SolarCity, which has been testing drones from startup Skycatch since last year, told EPRI that it estimates it could double its pace of rooftop inspections per day with UAVs, with increased accuracy over manual methods.

Amidst all these potential benefits, there are a number of cost factors that have limited UAS deployment in the solar and utility fields to date. 

The first, and most obvious, is regulation. Today, anyone who wants to fly drones as a business has to get a special exemption from the Federal Aviation Administration (FAA), which is done on a case-by-case basis.

That was initially a very slow process. Of the 684 applications submitted from September 2014 to March 2015, only 48 -- or 7 percent -- were approved, EPRI notes. But it skyrocketed after two new streamlining rules were approved in March and April, with more than 1,400 applications approved since then. Bigger changes are on the way, with the FAA working on a universal regulatory framework for UAS that’s set to be put in place in late 2016 or early 2017.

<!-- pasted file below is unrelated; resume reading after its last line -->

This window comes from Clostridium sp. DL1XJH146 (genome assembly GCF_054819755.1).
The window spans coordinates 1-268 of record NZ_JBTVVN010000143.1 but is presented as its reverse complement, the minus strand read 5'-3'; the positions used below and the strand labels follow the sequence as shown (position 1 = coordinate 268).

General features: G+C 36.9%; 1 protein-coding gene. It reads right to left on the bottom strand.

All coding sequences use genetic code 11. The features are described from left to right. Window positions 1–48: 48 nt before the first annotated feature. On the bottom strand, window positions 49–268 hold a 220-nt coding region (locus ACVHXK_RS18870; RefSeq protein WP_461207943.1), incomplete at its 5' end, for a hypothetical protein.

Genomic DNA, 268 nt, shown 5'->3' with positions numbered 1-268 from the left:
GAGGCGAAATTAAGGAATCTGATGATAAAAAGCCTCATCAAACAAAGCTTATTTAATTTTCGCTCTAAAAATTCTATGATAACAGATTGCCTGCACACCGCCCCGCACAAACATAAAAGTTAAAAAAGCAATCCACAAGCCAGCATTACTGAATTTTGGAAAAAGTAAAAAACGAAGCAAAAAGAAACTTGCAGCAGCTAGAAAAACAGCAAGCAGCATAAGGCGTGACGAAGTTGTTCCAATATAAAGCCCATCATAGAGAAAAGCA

That could help resolve a pressing problem for UAS commercial viability: autonomous flight. Under today’s FAA exemptions, UAVs have to be flown within line of sight of their operators, which drastically reduces their range and usefulness.

Two new technologies will be needed to make autonomous flight possible, EPRI says. The first is sense-and-avoid technology, which makes sure the UAV doesn’t crash into anything, even if it’s disconnected from central control. It’s a complex enough technical challenge that NASA has gotten involved, providing proof-of-concept collision avoidance and “self-separation” demonstrations the FAA will use in developing its regulations.

The core question of flying drones beyond visual line of sight is a much thornier one, with concerns about “potential loss of communications between the operator and the aircraft, and the possible malfunction of navigation equipment/sensors which could lead to property damage or personal injury,” the report notes. “To date, FAA research and demonstration of [beyond visual line of sight technologies] are in the early stages.”

Drones are being tested by utilities including San Diego Gas & Electric and Commonwealth Edison for use in inspecting transmission lines, though they’re also limited to line-of-sight operation at present. 

These uncertainties led EPRI to conclude that it can’t project the costs and benefits of UAS for solar customers, or utilities at large for that matter.